Environmental groups say President Obama squandered the best opportunity he had to tighten regulations on the process of hydraulic fracturing for oil and natural gas.
Congress exempted fracking from many environmental laws, and Interior Department regulations unveiled late last week were perhaps the last major chance environmentalists had to crack down on the controversial practice at the federal level.
“We do think it’s a missed opportunity and continue to wonder why the Interior Department isn’t putting conservation as its top objective,” said Bill Snape, an attorney with the Center for Biological Diversity. “It continues to give away favors to the oil and gas industry on our lands.”
Snape said the Interior Department was derelict in its duty to protect the nation’s public lands when it announced the rule last week. Fracking can contaminate groundwater, air, soil and waterways, and harm the health of humans and animals, he said.
The department “continues to shirk its mandate to protect lands and waters of the United States for all Americans,” he added.
The fracking standards only apply to drilling on leased federal land and land owned by American Indian tribes, which account for less than a quarter of the country’s oil production and 17 percent of its gas. The vast majority of fracking is done on non-federal land.
Still, Kate DeAngelis, the lead climate and energy campaigner for Friends of the Earth, said as the first major federal rules specific to fracking, the Interior Department’s regulations have an effect beyond the federal government’s holdings.
“If they had put out strong regulations, it would have had a huge impact,” she said. “So I think it was a lost opportunity.”
For example, regulators said they had hoped states would take the federal rules as a template to formulate their own fracking regulations for state and private land.
“Even in that, they failed, because it’s not setting a very strong example to begin with,” DeAngelis said.
To frack a well, an oil or gas company injects fluid into the well, breaking shale rock that contains deposits.
The practice has become widespread in recent years and has been one of the driving forces behind the energy boom that has made the United States the top oil and gas producer in the world.
Environmentalists concerned about fracking’s effects suffered a setback in 2005, when Congress exempted fracking from part of the Safe Drinking Water Act, as well as some clean water and air rules. Environmentalists call the provision the “Halliburton loophole, ” a reference to the company led by former Vice President Cheney before he was elected to office.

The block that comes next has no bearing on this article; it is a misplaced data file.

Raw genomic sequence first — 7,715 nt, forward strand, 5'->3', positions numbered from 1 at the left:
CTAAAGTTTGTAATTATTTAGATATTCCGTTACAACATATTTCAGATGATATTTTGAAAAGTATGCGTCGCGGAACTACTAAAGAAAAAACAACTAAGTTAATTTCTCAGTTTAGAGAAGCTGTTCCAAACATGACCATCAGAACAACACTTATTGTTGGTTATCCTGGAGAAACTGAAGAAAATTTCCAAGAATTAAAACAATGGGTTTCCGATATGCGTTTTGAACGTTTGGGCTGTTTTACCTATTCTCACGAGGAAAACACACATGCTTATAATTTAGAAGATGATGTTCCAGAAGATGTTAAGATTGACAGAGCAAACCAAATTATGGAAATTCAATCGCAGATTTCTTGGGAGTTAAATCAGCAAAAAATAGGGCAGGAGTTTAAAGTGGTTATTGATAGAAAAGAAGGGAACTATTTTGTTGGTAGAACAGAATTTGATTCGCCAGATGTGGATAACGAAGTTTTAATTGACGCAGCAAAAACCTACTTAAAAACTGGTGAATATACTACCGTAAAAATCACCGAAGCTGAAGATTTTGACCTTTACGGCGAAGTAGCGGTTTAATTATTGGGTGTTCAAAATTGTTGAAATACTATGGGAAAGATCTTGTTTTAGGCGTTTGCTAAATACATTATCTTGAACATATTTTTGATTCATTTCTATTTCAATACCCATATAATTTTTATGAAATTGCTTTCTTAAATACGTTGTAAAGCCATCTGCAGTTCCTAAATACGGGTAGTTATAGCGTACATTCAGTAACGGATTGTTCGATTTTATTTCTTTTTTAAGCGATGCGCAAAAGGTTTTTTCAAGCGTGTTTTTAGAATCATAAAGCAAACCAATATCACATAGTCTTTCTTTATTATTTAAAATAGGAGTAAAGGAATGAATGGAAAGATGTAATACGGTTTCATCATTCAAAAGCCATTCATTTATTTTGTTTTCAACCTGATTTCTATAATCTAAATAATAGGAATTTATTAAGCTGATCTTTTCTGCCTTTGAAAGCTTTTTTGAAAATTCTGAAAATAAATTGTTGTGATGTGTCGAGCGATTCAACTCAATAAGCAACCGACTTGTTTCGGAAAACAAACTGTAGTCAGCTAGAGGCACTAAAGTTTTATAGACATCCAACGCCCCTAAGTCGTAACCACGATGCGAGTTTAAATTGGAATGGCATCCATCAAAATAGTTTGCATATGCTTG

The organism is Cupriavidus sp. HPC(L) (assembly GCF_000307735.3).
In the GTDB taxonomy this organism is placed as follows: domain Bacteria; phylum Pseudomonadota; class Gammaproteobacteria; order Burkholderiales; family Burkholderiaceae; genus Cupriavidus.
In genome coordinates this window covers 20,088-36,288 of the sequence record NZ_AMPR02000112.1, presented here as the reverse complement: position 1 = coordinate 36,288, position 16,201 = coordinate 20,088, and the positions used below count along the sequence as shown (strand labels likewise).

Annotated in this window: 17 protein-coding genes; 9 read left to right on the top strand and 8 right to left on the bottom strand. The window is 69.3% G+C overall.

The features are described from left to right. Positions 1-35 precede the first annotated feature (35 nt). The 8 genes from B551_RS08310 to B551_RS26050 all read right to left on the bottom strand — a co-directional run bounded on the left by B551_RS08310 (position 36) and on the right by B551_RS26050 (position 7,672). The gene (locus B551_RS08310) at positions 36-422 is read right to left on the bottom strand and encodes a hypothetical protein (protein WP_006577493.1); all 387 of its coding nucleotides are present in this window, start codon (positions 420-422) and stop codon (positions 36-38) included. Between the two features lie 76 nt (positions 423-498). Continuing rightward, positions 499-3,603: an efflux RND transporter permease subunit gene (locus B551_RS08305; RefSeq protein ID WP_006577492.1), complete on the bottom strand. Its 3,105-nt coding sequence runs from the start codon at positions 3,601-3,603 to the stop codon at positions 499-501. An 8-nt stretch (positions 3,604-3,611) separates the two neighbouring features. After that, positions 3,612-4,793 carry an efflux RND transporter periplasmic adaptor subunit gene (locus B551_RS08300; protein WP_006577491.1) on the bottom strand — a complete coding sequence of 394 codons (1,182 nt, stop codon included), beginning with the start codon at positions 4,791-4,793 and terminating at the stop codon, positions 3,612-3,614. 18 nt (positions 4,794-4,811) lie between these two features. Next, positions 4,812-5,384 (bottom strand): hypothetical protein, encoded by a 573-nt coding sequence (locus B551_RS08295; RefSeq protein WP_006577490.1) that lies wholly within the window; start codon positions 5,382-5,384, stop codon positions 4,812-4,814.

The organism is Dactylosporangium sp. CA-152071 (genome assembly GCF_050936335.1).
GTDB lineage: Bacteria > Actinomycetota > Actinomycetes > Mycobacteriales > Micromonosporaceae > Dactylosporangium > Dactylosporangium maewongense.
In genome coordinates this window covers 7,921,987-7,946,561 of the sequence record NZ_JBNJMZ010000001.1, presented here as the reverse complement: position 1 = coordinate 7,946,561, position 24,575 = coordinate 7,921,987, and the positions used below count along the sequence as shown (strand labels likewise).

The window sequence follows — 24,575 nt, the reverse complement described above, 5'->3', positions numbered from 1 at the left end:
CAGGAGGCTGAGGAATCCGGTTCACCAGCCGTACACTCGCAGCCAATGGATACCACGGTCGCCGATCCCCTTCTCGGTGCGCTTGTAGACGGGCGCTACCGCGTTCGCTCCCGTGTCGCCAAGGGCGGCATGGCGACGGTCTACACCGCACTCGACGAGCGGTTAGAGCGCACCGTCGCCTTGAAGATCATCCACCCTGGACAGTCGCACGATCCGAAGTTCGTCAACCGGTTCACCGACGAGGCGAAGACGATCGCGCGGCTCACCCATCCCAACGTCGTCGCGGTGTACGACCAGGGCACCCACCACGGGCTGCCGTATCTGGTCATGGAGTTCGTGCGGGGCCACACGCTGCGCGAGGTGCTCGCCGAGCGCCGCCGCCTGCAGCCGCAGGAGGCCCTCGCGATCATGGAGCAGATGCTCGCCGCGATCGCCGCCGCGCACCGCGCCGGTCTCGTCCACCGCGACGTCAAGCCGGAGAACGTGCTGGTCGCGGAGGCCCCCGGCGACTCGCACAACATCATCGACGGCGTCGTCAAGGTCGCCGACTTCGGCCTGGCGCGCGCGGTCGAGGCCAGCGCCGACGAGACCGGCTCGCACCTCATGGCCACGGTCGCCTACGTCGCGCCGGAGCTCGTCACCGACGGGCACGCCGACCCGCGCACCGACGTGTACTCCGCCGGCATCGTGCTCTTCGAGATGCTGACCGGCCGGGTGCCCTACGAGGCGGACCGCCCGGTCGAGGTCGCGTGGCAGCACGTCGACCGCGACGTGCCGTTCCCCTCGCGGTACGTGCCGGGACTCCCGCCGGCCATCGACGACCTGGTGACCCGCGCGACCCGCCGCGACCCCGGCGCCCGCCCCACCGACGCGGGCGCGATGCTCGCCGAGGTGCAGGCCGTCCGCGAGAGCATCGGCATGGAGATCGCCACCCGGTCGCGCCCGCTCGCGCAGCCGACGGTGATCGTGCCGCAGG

The action left few options for a crackdown on fracking. Chief among them were tough restrictions that Interior’s Bureau of Land Management could exercise over federal land that hosts mineral leases by private companies. About 8 percent of the nation’s wells are on federal land.
“Realistically, we would have just hoped for stronger regulations and stronger support for rules that would close those loopholes that were put in place in 2005, and making sure that oil and gas companies are held accountable for the devastation that they are causing in our water and our air,” DeAngelis said of the rules.
While fracking has been taking place on federal land for years, the new regulations seek to take account of recently developed technology and practices in three areas: well construction standards, disclosure of the chemicals injected into the ground and storage of the fluid that comes back out of the well.
The industry was disappointed with the rules as well and accused the Obama administration of catering to extreme environmental interests.
Less than an hour after the rules were unveiled, the Independent Petroleum Association of America (IPAA) and Western Energy Alliance filed a lawsuit in federal court to have them overturned.
“These new mandates on hydraulic fracturing by the federal government ... are the complete opposite of common sense,” IPAA President Barry Russell said in a statement.